Babylon Berlin is a hugely expensive German-language TV show that seems to have a rabid cult following and universal critical acclaim—but no one I’ve talked to has seen it. It’s based on a series of novels by author Volker Kutscher about a police inspector, Gereon Rath, who has many demons of his own, from drug addiction to PTSD from WW1. It’s set against the backdrop of the waning years of Weimar Republic, right before Hitler and his brownshirts took over the country. There is a complete sense of dread hanging over the series, because you know it’s not going to end well for anybody involved by the time the series finishes (there is a third season on the way.)
The series is directed by not one but three directors working together: Tom Tykwer, Hendrik Handloegten, and Achim von Borries. Tykwer is best known for the vastly overrated Run, Lola, Run, but has also directed the underrated thriller The International and actually co-directed the ambitious and sprawling Cloud Atlas with The Wachowskis. Hendrik Handloegten, and Achim von Borries are probably best known for being the co-writers of the very charming Good Bye Lenin!, but both have directed in their own right.
The fact that the series has a constant visual vision (despite the trio of directors) through these first 16 episodes elevates the show beyond the usual visual trappings of television. It’s the same reason that the first season of True Detective stood out as compared to its next seasons (and almost any other TV show) or David Lynch’s latest season of Twin Peaks. It’s far closer to cinema then even some of the best “prestige television.” It’s utterly captivating practically from the start, and never lets up. If anything, the second block of 8 episodes is even better than the first tranche.
Volker Bruch leads the cast as Gereon Rath, and perfectly captures this deeply damaged man who is navigating this way through the underbelly of late ’20s Berlin. Liv Lisa Fries is an absolute revelation as Charlotte Ritter, a young flapper girl who is a sometimes prostitute at the nightclub Moka Efti. She ends up working for a clerk for the police, and as the first female homicide detective. The possibility of Charlotte becoming a homicide detective during the Weimar Republic was feasible—woman were getting a lot more career possibilities, but then Hitler came in to send them back to the kitchen. Peter Kurth plays Detective Chief Inspector Bruno Wolter, Rath’s partner, and has a fascinating narrative arc of his own. The rest of the cast is full of great German character actors.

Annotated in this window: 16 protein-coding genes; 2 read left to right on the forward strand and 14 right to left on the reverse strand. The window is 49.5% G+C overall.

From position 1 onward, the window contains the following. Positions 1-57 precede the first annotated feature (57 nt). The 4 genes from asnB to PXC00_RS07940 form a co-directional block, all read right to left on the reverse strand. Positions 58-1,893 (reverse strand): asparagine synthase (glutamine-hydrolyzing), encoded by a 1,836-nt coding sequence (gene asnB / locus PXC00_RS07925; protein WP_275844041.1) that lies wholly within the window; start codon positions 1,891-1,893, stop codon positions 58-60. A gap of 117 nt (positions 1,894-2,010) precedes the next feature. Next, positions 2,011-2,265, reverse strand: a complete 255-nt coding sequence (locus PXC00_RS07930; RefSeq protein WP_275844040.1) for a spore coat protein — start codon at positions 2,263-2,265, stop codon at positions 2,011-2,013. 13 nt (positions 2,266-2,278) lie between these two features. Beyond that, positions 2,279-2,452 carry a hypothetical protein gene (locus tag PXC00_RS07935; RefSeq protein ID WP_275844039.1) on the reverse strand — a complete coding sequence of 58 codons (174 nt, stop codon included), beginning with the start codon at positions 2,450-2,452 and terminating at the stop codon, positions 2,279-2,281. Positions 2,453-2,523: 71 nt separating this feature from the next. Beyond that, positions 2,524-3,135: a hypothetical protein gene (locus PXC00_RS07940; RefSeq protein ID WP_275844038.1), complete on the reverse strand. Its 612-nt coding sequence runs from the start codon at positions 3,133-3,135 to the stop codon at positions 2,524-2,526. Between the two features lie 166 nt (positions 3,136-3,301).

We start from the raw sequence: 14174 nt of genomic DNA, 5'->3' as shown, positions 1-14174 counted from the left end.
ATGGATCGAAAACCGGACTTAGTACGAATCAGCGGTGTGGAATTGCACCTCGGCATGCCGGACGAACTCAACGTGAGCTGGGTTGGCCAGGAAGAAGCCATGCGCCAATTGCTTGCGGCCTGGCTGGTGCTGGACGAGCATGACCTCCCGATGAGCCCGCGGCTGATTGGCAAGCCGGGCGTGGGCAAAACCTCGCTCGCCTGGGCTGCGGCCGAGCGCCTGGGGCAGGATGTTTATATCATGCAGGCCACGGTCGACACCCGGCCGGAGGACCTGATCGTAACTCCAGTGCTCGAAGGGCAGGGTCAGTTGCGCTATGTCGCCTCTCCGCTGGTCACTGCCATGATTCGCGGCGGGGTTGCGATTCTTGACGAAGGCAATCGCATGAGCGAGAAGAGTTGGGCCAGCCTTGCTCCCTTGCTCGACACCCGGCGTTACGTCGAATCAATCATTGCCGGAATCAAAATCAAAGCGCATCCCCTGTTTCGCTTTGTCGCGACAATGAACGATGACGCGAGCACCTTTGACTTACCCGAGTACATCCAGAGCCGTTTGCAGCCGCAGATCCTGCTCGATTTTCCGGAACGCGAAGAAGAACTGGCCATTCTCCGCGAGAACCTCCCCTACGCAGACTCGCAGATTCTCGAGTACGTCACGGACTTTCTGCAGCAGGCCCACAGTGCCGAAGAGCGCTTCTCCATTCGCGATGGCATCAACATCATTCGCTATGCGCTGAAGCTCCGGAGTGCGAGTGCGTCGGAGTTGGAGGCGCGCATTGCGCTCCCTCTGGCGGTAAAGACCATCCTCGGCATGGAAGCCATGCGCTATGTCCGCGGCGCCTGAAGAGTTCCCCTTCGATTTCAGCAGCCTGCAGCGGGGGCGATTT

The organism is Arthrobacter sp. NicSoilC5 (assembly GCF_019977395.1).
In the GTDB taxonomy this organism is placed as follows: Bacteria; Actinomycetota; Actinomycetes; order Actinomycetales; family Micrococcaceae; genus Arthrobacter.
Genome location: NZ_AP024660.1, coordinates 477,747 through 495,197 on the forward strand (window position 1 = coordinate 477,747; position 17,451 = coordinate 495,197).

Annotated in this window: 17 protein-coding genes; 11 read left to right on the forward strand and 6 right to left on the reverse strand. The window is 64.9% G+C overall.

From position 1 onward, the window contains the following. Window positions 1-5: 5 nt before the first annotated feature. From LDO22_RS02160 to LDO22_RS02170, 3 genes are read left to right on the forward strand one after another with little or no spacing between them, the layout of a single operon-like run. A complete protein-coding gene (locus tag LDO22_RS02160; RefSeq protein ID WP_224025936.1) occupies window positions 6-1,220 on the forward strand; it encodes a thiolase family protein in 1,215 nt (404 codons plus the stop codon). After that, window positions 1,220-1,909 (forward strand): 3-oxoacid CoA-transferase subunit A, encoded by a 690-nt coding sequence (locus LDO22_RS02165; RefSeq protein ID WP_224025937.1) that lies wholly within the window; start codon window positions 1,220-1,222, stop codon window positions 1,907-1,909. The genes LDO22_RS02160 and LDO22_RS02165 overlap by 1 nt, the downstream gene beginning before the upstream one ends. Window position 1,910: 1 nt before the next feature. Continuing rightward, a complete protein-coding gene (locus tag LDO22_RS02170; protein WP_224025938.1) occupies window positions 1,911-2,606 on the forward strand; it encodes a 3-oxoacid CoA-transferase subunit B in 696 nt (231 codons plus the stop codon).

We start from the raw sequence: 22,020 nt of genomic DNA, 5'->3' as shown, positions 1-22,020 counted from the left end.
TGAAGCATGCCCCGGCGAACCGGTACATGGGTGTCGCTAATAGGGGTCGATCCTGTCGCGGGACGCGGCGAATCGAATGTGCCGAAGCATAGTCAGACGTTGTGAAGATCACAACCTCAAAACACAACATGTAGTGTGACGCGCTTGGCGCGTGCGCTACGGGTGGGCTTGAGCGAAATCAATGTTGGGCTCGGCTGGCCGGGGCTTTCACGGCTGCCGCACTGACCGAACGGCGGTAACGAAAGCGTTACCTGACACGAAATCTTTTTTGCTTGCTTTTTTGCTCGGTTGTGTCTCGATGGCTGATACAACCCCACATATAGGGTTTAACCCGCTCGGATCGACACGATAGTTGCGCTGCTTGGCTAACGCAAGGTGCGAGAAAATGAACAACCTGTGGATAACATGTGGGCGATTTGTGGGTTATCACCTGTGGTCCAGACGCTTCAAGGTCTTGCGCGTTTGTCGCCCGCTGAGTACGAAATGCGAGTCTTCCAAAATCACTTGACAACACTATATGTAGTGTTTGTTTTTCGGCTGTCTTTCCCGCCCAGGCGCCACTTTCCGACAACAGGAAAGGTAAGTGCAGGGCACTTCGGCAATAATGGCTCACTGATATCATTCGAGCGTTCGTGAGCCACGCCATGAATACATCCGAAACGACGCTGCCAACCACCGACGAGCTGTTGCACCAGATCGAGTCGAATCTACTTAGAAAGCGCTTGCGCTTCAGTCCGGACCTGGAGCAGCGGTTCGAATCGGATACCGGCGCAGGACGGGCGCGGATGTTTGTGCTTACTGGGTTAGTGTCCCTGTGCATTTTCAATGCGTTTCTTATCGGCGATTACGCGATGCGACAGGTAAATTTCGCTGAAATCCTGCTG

The Nazis hover over the series, but the filmmakers made an amazing choice not to show them for almost the entire series, it’s not till the end of Season 2 that they pop up in a big way. It’s slightly anachronistic, because the Nazis already were big players in politics by 1929 when the show starts. Instead, the directors decided to focus more on the anti-Stalinist Trotskyist cells and the mainstream conservative party to show why Germany was so fractured and corrupt on all sides, leaving an opening that the Nazis could use to take complete control only a few years later. I assume the show will end with the Night of the Long Knives, when Hitler’s supremacy was confirmed over the various violent groups and individuals who had helped him come to power.
Babylon Berlin is by far the most consuming and masterful piece of television at the moment, and if you aren’t watching it, you are doing yourself a great disservice. No American TV show comes close to the richness of the storytelling or visual splendour. The recreation of Weimar Republic Berlin is amazing, from the jazz bars the characters frequent to all the criminal activity everybody is up to, drug addiction and more.
The 16 episodes are spread over four discs, and the final disc includes a 45-minute making-of featurette. It’s only available on DVD—I wish it was available on Blu-Ray, because it would pop visually even more in that format.